There are many bat houses and bat house building plans available for purchase. Most of these are small structures which need to be placed at least 10 feet above the ground on a very stout pole. Be sure they are not just pretty, but are functional for our local bats. The University of Florida/Institute of Food and Agricultural Sciences (UF/IFAS) Electronic Data Information Source (EDIS) publication entitled, “Effective Bat Houses for Florida” is a great starting point for any Florida home-owner who wants to construct or buy a bat house for their property.

The UF Bat House & Bat Barns

The bat houses found on the University of Florida campus in Gainesville are quite impressive. Between the three bat house/barn structures, the UF campus bat house population is the largest in the world at over 400,000 bats. But how did UF become a bat-loving campus?

In 1987, the historic Johnson Hall building on the UF campus burned down. The large colony of bats which had been living in the attic of this building then began roosting under the concrete bleachers of the James G. Pressly Track & Field Stadium, causing a public health hazard. The University constructed a huge bat house in 1991 which became permanently occupied in 1995. UF has since constructed two other bat barns which now house that huge population of bats. With an adjacent observation area with educational kiosk, benches and fencing, “bat watching” during the evening colony emergence from the houses have become a popular local Gainesville wildlife experience. The Florida Museum in Gainesville has several videos of the UF main campus bats emerging from the bat houses at night HERE.

Man holding a displaced bat near Mets Stadium in Port Saint Lucie, Florida
St. Lucie Natural Resources Agent Ken Gioeli, helps County officials relocate bats roosting at the Mets spring training stadium. UF/IFAS file photo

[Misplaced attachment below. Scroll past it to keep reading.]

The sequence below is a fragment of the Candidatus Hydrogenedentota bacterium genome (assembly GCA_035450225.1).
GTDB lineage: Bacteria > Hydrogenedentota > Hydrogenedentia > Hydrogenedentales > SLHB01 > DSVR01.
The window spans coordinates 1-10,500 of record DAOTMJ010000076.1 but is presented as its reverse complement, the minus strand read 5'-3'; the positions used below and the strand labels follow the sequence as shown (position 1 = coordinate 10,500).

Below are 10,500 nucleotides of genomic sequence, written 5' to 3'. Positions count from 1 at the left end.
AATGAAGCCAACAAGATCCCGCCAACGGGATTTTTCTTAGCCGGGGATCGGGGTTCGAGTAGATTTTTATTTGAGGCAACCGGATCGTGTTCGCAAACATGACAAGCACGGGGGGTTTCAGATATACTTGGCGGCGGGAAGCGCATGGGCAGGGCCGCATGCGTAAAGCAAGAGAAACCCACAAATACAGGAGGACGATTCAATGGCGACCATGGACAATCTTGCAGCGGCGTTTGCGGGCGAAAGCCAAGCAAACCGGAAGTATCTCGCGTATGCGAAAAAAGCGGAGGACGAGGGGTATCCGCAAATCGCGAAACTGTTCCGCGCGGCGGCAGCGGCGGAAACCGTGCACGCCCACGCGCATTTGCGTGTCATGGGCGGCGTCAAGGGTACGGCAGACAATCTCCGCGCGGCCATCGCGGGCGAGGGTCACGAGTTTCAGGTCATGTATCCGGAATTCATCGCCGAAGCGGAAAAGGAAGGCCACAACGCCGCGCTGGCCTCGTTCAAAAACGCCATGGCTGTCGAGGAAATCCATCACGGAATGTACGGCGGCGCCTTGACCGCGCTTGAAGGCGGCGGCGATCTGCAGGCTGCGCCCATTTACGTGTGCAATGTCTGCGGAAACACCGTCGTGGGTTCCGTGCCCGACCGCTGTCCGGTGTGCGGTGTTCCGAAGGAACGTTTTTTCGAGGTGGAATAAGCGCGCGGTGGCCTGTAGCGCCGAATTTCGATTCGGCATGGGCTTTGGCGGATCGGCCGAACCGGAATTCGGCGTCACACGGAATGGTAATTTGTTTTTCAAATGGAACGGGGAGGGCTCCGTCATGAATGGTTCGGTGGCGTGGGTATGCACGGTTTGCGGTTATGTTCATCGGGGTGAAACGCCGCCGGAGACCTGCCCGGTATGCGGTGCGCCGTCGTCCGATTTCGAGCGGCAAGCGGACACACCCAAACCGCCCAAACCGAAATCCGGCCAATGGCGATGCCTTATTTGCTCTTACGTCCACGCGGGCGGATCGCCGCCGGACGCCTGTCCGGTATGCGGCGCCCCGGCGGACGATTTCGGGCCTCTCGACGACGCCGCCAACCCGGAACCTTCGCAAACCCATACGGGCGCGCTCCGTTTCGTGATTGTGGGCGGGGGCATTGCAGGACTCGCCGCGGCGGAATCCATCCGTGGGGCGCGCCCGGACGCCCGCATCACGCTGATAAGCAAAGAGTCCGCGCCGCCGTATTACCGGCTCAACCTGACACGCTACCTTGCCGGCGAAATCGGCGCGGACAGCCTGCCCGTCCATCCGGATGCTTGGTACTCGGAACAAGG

Don’t Bats Carry Rabies?

Only one in 200 bats test positive for rabies. However, unlike other mammals, rabid bats usually are not aggressive but become lethargic and are more likely found on the ground. The slow moving bats are easily picked up by children. It is very likely that bats found on the ground test positive for rabies. Never touch or pick up a bat found lying on the ground. Though these bats are insectivores, their teeth are very sharp. When they feel threatened or are sickened by disease, they may bite humans if handled. Contact a trained professional to handle or remove bats.

The UF/IFAS EDIS publication, “Bats of Florida”, has oodles of bat facts and tables listing the species of bats which live in or visit the state of Florida. It also lists where they prefer to roost, what area of the state they prefer, and a brief description of the bat species.

Ken Gioeli, pictured at right, is the UF/IFAS St. Lucie County Extension Natural Resources Agent. Ken has written numerous nature publications, including several blogs on Florida native bats. You may access his UF/IFAS St. Lucie County Extension Bat Blogs Here.

For more University of Florida EDIS publications on bats, check out the links below:


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Posted: October 27, 2020

Category: Conservation, Farm Management, Florida-Friendly Landscaping, Pests & Disease, UF/IFAS Extension, Wildlife
Tags: Bats Are Beneficial, Beneficial Wildlife, EDIS Bats, Florida Ecosystems, Florida Native Bats, Flying Mammals, Guano, Insect Pest Management: Bats, Nocturnal Hunters, UF Bat House